When I was a new mom, I was exhausted to my core. I’m sure you know the feeling.
I knew my daughter was going to wake up every 3 hours, but I didn’t know those wakings weren’t going to end. Month after month, I waited for her to start sleeping through the night, and it just never happened.
I knew about sleep training, but I wasn’t comfortable with the idea of letting my daughter cry it out. In fact, any crying made my mama-heart hurt. When she went in to get her vaccines, I couldn’t take the screaming and crying — it was literally harder for me than for her.
I felt like I was destined to never sleep again because I knew I wasn’t going to sleep train my daughter. But as you probably realize since I am writing this, I had a change of heart. I did my research, found a method that worked for my family, and my life literally changed in a week.
But the thing is, I didn’t find a magical sleep training method that didn’t result in crying. My daughter still cried, but I was empowered to respond to her needs and know the reason behind the tears.
Truthfully, there is likely going to be crying with any method chosen to help your child sleep. Why?
The answer is very simple: babies don’t like change. I mean…who does?
Your baby’s brain, like all brains, is built to make connections. In a study done on the development of infant memory (linked below), it was found that as early as 2 months old, your child can remember an event for a day or so. At 3 months old, your baby’s memory lengthens to a week’s time. However, what researchers found is that if an event occurred over and over, the memory would last longer.
How does this research relate to sleep?
By the time most parents and children are ready to sleep train, a baby’s brain has already made connections to the world around them. They have become familiar with the way they fall asleep every single day. And they have done the same routine over and over, forming a strong memory of the way they fall asleep.
In essence, however you’re putting your child to sleep, they have come to expect that.
If you rock them to sleep every night, that’s what they’re going to need in order to fall asleep. They have made the connection that the curvature of their back when you cradle them, the motion of rocking back and forth, your warmth, and your breathing equals falling asleep.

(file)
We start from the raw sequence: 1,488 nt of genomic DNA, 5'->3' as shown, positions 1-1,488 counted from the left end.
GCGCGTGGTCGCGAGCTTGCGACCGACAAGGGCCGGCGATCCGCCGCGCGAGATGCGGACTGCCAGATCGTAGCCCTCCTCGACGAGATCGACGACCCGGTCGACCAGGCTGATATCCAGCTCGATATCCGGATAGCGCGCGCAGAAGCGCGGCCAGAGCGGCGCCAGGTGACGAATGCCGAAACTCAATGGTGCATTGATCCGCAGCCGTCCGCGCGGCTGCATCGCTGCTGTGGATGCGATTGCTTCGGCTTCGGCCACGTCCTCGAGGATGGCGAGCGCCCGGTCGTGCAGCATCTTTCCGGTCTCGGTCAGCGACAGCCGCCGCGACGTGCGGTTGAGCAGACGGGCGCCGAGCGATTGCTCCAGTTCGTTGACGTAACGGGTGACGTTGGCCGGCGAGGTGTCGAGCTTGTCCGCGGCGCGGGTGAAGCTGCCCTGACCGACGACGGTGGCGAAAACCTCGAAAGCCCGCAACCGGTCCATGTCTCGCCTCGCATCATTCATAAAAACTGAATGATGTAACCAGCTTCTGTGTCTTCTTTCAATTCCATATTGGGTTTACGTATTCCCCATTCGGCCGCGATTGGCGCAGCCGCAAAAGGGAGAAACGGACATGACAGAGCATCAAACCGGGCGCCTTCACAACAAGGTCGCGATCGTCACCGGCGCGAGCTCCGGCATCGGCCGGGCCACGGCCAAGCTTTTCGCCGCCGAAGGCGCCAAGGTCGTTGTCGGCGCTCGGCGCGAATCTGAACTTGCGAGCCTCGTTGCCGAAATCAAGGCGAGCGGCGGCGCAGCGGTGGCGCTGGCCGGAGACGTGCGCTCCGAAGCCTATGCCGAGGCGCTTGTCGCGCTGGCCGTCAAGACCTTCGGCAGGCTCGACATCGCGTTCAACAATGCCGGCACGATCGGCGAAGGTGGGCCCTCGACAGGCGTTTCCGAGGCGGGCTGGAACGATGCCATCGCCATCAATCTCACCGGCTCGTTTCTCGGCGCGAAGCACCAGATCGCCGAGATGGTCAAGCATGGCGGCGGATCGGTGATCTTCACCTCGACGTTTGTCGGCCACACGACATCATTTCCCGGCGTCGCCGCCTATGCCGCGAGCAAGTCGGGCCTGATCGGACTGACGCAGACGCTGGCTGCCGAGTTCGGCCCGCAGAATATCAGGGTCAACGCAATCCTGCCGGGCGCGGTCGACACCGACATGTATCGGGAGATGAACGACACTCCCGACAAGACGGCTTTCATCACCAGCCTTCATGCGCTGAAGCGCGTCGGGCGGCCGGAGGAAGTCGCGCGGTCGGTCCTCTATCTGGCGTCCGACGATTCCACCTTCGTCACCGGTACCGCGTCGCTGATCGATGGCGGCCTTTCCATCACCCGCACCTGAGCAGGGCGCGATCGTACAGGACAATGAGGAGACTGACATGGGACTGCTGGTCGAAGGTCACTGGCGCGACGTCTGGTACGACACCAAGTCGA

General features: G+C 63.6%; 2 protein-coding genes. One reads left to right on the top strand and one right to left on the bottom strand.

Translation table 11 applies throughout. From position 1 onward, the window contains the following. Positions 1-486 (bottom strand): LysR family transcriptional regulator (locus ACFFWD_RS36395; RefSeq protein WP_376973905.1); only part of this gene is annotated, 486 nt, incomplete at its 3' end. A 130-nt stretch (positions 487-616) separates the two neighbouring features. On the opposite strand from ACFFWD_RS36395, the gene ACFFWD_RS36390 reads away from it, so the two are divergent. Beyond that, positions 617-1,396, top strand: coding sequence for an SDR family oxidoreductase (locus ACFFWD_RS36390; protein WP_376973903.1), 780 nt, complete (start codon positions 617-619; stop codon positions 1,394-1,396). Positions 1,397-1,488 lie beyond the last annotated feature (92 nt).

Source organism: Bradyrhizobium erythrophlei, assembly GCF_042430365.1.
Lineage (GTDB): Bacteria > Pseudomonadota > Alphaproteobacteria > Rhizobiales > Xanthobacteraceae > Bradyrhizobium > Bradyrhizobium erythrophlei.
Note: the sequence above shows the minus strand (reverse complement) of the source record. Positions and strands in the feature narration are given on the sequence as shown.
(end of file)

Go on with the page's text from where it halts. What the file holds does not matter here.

How These Connections Relate to Crying
Once your child has made their own connections between sleep and the patterns that get them to sleep (rocking, singing, lights, music, etc.), it becomes harder to break those patterns without tears. Crying is your child’s way of communicating, and when they go from swinging in their swing to fall asleep, to being placed in a motionless crib, they realize those patterns that they had become used to are no longer present.
So they cry.
And they’ll continue to cry until they create new connections with sleep.
And that’s what sleep training is: giving your child new connections to associate with sleep.
Instead of falling asleep in the swing and having the association of movement, music, and lights to sleep, they will begin associating the firmness of their mattress, rubbing their face, and pulling on their sleep sack with sleeping.
Crying isn’t bad when we know the cause of it. When your child cries during the sleep training process, they aren’t injured, they aren’t in pain. They are simply communicating with you that they realize something is changing and they don’t like it.
There will be many things in life that your child doesn’t like that benefits them. Eating vegetables, being in a car seat, getting vaccines. These events likely will come with protesting and tears. Changing sleep patterns is no different.
There are many negative effects of a lack of sleep: it impacts your critical thinking, your emotional regulations, and your decision making. Choosing sleep for your whole family is a great thing.
In a study conducted on the impact of sleep training (I’ll like that below, also), researchers found no negative impact on the emotional development of the children, on the connection with their parents, or on their anxiety or stress levels. So while the first few nights of sleep training are difficult, it’s harder on you than on your child. They’ll create new sleep connections within a few days and the crying will end.
I know it’s never easy to hear your child crying. It’s instinctual to respond.
In no way am I advocating against responding to your child’s crying. In fact, there are sleep training methods that promote parent involvement. But sometimes, those methods won’t work for your child depending on their personality.
When you set up a 15-minute call with me, I will be able to determine the best methods for your child. I will always consider your philosophy on parenting, but your child’s needs also have to be considered, and if a method with less parental involvement is needed, I’ll recommend that first.
Getting a good night’s sleep and having a strong connection with your child is possible. Crying during the process isn’t a sign of failure — it’s your child realizing their sleep connections are changing. And in most cases, you’ll be able to respond to your child to reassure them that they’ll be okay.
If you’d like to read more about how your bond with your child doesn’t have to be impacted during the sleep training process, head over to this post and give it a read.
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Rovee-Collier, C. (1999). The Development of Infant Memory. Current Directions in Psychological Science, 8(3), 80. https://doi.org/10.1111/1467-8721.00019
Anna M.H. Price, Melissa Wake, Obioha C. Ukoumunne, Harriet Hiscock. Five-Year Follow-up of Harms and Benefits of Behavioral Infant Sleep Intervention: Randomized Trial. Pediatrics Oct 2012, 130 (4) 643-651; DOI: 10.1542/peds.2011-3467